The Population Problem

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The Population Problem

Two hundred years ago, Thomas Malthus, in An Essay on the Principle of
Population, reached the conclusion that the number of people in the world will increase exponentially, while the ability to feed these people will only increase arithmetically (21). Current evidence shows that this theory may not be far from the truth. For example, between 1950 and 1984, the total amount of grain produced more than doubled, much more than the increase in population in those 34 years. More recently though, these statistics have become reversed.
From 1950 to 1984, the amount of grain increased at 3 percent annually. Yet, from 1984 to 1993, grain production had grown at barely 1 percent per year, a decrease in grain production per person of 12 percent (Brown 31). Also strengthening to Malthus' argument is the theory that the world population will increase to over 10 billion by 2050, two times what it was in 1990 (Bongaarts
36). Demographers predict that 2.8 billion people were added to the world population between 1950 and 1990, an average of 70,000 a year. Between 1990 and 2030, it is estimated that another 3.6 billion will be added, an average of
90,000 a year (Brown 31). Moreover, in the 18th century, the world population growth was 0.34%; it increased to 0.54% in the 19th century and in the first half of the 20th century to 0.84% (Weiskel 40). Neo-Malthusians base their arguments on the teachings of Thomas Malthus. Of the Neo-Malthusians, Garrett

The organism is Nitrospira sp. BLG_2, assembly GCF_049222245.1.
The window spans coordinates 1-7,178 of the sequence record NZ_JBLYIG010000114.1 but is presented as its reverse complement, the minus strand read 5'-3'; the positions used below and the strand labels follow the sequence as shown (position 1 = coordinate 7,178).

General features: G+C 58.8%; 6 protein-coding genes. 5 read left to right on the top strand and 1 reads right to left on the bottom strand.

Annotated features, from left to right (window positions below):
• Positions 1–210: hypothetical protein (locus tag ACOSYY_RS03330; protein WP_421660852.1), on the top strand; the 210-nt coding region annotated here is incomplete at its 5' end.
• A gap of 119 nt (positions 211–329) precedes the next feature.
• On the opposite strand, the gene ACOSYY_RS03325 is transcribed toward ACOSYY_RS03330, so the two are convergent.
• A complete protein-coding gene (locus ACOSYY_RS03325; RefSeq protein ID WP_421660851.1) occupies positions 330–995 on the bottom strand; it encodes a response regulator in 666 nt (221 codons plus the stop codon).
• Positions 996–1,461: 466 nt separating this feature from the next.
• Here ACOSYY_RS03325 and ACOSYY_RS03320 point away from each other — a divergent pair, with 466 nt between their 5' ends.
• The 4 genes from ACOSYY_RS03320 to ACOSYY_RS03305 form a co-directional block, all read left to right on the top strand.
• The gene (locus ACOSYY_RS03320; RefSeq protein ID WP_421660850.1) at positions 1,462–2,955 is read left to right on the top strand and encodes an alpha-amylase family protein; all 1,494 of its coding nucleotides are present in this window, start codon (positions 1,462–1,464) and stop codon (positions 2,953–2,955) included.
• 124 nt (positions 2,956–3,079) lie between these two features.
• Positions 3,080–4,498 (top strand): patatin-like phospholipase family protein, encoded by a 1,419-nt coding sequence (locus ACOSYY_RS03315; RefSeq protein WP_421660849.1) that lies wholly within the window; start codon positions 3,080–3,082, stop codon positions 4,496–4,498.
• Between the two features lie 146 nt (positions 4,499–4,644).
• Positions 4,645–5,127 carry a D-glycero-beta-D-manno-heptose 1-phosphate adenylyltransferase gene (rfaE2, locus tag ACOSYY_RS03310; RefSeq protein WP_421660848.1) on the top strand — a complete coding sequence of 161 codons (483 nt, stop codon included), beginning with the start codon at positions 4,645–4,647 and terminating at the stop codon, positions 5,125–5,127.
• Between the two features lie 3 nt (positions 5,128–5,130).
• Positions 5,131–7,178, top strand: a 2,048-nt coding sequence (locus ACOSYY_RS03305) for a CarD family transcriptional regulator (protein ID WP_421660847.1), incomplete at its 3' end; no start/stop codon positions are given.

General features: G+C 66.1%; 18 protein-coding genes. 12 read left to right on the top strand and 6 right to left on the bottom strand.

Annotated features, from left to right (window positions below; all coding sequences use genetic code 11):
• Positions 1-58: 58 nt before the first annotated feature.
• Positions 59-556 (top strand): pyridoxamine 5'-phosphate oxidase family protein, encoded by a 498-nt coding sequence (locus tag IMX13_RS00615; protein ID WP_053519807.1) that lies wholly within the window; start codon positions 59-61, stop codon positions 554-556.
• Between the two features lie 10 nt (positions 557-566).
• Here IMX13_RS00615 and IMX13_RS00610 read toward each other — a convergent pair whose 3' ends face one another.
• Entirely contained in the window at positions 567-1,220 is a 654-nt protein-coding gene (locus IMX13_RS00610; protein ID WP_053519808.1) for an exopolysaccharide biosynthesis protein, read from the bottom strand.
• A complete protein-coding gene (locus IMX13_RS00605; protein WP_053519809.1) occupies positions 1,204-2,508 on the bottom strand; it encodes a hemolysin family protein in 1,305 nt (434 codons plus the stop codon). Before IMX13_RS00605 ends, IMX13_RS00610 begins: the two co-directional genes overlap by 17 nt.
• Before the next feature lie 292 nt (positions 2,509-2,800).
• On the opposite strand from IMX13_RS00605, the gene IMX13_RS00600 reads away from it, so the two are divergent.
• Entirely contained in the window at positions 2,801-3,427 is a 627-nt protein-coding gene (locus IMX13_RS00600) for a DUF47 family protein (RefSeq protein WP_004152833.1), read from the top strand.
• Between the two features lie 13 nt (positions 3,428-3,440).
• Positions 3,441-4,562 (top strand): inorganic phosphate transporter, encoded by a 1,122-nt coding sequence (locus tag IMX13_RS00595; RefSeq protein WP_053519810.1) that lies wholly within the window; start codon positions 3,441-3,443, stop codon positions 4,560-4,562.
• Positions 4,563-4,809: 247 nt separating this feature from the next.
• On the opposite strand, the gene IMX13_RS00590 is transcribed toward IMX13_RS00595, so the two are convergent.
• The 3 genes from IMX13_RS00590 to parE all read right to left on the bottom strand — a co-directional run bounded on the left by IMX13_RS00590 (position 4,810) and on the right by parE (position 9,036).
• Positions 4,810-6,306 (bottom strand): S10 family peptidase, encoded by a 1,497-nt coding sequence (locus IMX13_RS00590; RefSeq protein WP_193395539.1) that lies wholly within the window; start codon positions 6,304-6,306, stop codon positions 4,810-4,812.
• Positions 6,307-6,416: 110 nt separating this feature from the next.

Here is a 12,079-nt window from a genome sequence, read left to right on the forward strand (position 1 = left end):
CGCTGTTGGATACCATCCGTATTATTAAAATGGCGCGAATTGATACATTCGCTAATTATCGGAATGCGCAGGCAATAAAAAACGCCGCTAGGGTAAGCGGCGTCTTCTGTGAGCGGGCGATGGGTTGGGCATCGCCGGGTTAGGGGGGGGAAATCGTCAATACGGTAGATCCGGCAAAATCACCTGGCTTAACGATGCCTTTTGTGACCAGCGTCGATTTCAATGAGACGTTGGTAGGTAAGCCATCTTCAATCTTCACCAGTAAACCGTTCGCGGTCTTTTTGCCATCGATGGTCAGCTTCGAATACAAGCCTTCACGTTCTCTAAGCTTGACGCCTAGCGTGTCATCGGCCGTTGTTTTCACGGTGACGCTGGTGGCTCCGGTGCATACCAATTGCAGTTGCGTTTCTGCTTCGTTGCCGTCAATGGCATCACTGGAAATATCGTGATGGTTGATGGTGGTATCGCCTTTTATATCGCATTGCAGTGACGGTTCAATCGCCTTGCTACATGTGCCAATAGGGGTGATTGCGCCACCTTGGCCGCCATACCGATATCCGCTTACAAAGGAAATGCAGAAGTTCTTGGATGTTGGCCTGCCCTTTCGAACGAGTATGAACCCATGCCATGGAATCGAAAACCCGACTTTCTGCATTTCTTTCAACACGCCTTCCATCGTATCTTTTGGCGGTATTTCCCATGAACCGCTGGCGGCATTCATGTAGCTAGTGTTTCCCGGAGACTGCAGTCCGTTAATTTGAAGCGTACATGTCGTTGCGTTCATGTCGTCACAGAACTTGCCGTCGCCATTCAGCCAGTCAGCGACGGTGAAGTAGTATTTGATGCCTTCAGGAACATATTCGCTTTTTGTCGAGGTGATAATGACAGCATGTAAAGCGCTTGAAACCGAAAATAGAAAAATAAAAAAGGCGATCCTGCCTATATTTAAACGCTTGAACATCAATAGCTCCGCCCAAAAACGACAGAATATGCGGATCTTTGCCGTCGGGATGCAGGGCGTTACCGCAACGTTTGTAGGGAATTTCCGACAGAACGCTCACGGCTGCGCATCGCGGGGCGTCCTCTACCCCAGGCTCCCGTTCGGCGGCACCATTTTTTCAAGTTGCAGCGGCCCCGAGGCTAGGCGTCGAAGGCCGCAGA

Hardin is one of the most prominent and controversial. Hardin's essays discuss the problem of overpopulation and the effects it will have on the future. In
Lifeboat Ethics, he concludes that continuous increases in population will have disastrous outcomes. Neo-Malthusian arguments come under much scrutiny by those who believe that the population explosion is only a myth. Those who hold these beliefs state that the evidence Neo-Malthusians use to justify their views is far from conclusive. Critics hold that the Neo-Malthusian call for authoritarian control is much too radical. Thus, these critics belittle the theories of Neo-Malthusians on the basis that population is not a problem.
However radical Hardin's theories may be, current evidence shows that he may not be too far off the mark. It is hardly arguable that the population has increased in the past few decades, for current statistics show that this
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